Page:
So here we have it. The sublime Rhianna Pratchett enters the Fighting Fantasy franchise with her adventure Crystal Of Storms, becoming the series’ first female author, and armed with illustrator Eva Eskalinen. So how well did the pair do through the eyes of this age old fanatic of FF? Before I sink my teeth in properly, let’s have a look at the premise. A previously uncharted area of Titan, Pangaria… made up of a cluster of floating islands. Yes, floating! With this being a new area it gives Rhianna free reign to do whatever she likes. Even her own ecosystem of creatures. Clever! And she has introduced technomancy to the world, which has been created by a race of friendly Goblins within the archipelago. This is how the islands float. Don’t bicker, we’ve had friendly ones before, Giblet, Marsh Goblins etc. So one day, one of the floaty islands crystals goes pop, and it drops into the sea, sparking your thirst for adventure. It’s a great idea and I really love Rhi’s writing, comparable to Jonathan Green’s and Ian Livingstone’s. This girl is on fire.
Eva’s art is rather reminiscent of the much panned two-dimensional work of Vlado Krizan. While there is a slight improvement, most of these illustrations belong in a fairytale book for under fives. Sorry, it’s just not a met standard given the rock album cover Gods and Hollywood storyboard artists we had before. But of course, ScholasticUK know what kids like better than the six year olds of the eighties that actually read these religiously for four decades. I could moan all day but what good would it do? This is not to slate Eva or her art, it’s great, but just mismatched to this series which used to leap from the pages and tear your face off. Incidentally, I rather liked the Shark Kin illu, old creations are floating through now. Actually, I remember Jon asking for a reminder of it’s stats in the Facebook group. Superfan Victor Cheng answered like lightening. I’ll bet that’s when it was added to the mix. Speaking of which, there’s a whole lot of JG mechanisms on loan here, from creatures and codewords to settings and humour. The latter of which can sometimes get a little excessive… (you’ll see.) There are several typos – even in the intro heading – but in all fairness typos we’re always rife in the series. A couple of plot hole refs can have you flittering around the same island all day so you need to use some common sense. (investigating smoke for example, and how did I get a gold coin out of nowhere to recharge my wings?) In a place like Pangaria, I would have expected a gazillion Bird Men characters as well. Or how come The Watch members are not this species? Would’ve made sense in a suspended habitat.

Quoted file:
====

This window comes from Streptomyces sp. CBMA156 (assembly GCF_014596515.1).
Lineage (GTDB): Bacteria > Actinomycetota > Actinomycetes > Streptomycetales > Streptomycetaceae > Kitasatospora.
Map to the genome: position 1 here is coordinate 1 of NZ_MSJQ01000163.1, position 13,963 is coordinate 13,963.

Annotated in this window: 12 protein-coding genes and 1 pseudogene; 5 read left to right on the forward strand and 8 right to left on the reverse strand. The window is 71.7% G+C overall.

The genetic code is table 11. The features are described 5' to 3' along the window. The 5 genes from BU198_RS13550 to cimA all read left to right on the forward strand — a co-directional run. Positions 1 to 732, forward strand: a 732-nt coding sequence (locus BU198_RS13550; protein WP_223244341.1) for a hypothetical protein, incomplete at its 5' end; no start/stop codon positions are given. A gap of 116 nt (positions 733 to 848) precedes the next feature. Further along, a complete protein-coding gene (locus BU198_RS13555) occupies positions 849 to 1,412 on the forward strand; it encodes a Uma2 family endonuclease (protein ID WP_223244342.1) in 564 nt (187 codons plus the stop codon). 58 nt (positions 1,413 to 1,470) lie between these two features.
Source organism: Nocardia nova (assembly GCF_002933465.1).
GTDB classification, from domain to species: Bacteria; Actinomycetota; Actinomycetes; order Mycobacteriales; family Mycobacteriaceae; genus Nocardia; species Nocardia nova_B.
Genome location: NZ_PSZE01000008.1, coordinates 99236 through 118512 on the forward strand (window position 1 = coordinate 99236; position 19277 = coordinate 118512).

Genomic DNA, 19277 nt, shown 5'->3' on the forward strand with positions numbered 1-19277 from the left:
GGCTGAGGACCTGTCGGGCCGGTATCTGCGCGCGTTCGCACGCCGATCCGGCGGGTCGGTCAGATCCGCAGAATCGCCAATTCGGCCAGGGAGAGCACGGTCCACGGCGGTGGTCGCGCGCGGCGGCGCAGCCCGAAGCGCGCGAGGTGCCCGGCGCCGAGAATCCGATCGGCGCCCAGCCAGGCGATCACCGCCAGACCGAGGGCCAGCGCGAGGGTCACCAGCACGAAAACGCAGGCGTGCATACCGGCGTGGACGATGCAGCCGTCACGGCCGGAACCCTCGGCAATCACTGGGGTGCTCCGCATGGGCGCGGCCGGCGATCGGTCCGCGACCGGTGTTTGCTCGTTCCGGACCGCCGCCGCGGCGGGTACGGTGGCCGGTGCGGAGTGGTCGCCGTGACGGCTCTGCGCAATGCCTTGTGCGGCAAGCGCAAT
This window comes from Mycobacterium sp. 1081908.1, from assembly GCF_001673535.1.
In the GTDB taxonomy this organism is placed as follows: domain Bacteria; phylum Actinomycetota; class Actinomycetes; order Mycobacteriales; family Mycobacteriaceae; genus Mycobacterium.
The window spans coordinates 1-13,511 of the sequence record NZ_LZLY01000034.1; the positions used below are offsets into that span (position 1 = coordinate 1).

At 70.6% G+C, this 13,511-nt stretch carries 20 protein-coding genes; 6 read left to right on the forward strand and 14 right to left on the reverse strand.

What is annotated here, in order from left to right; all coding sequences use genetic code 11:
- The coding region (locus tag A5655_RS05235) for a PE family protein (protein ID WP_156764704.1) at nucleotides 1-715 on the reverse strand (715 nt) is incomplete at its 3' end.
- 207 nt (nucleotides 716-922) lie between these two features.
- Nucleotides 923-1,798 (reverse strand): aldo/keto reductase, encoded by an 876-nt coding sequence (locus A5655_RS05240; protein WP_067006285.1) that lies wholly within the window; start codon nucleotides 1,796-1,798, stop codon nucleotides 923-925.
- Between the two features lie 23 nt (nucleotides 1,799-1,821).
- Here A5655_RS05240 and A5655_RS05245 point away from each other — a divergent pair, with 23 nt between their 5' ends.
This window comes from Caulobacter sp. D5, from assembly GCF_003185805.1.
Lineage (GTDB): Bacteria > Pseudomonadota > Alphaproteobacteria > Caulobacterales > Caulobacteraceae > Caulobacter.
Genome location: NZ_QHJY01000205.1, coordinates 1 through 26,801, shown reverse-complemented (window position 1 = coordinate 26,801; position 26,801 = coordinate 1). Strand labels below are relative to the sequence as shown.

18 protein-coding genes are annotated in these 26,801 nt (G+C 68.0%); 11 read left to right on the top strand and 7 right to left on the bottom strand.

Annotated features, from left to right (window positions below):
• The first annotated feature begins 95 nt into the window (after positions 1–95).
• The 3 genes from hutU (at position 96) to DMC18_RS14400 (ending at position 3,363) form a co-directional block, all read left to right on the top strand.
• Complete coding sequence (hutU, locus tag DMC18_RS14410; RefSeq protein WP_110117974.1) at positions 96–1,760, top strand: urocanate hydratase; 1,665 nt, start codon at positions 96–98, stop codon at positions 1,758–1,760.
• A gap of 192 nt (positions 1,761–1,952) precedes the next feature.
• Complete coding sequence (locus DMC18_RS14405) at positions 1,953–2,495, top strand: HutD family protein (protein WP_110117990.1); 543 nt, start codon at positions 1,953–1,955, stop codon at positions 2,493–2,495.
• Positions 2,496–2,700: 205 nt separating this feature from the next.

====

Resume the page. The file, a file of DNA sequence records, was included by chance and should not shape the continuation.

All in all, this is a good book and a clever adventure. Whilst is isn’t up there with the series greats and that isn’t an Aakor on the cover, it’s certainly a great debut albeit influenced greatly by Jonathan Green whom mentored the author. Do another one Rhianna, and consult OOTP even more 😁👍
So with International Gamebook Day over, I have taken stock of people’s advice to give my gamebooks a series name. If you have been among the first to buy me debut book, you will have an extremely rare copy if they take off, as all books now will sport the Literally Immersive Gamebooks logo as seen in this pic.
I’d like to thank Mr David Tobin for my first Amazon review, and what a corker it is. Also, I can take this opportunity to tell everyone that Literally Immersive #2 is well underway, and I hope to have it available by Halloween, which will be fitting for a Horror adventure.
Hello fellow gamebookers. I know I promised an epic gamebook but between kids, decorating and other duties I have been pressed for time. BUT! Fear not good people, for to sate your appetite for Jamness, I have just published a little filler of a book with the most basic of mechanics. If you would like to read more CLICK HERE!!
Fellow Fighting Fantasy fans… Well if I haven’t gone and written my own gamebook! Ok, it isn’t big and it isn’t clever, but it should be great fun on a nostalgic level. Keep your eye open on Amazon from Monday 17th August.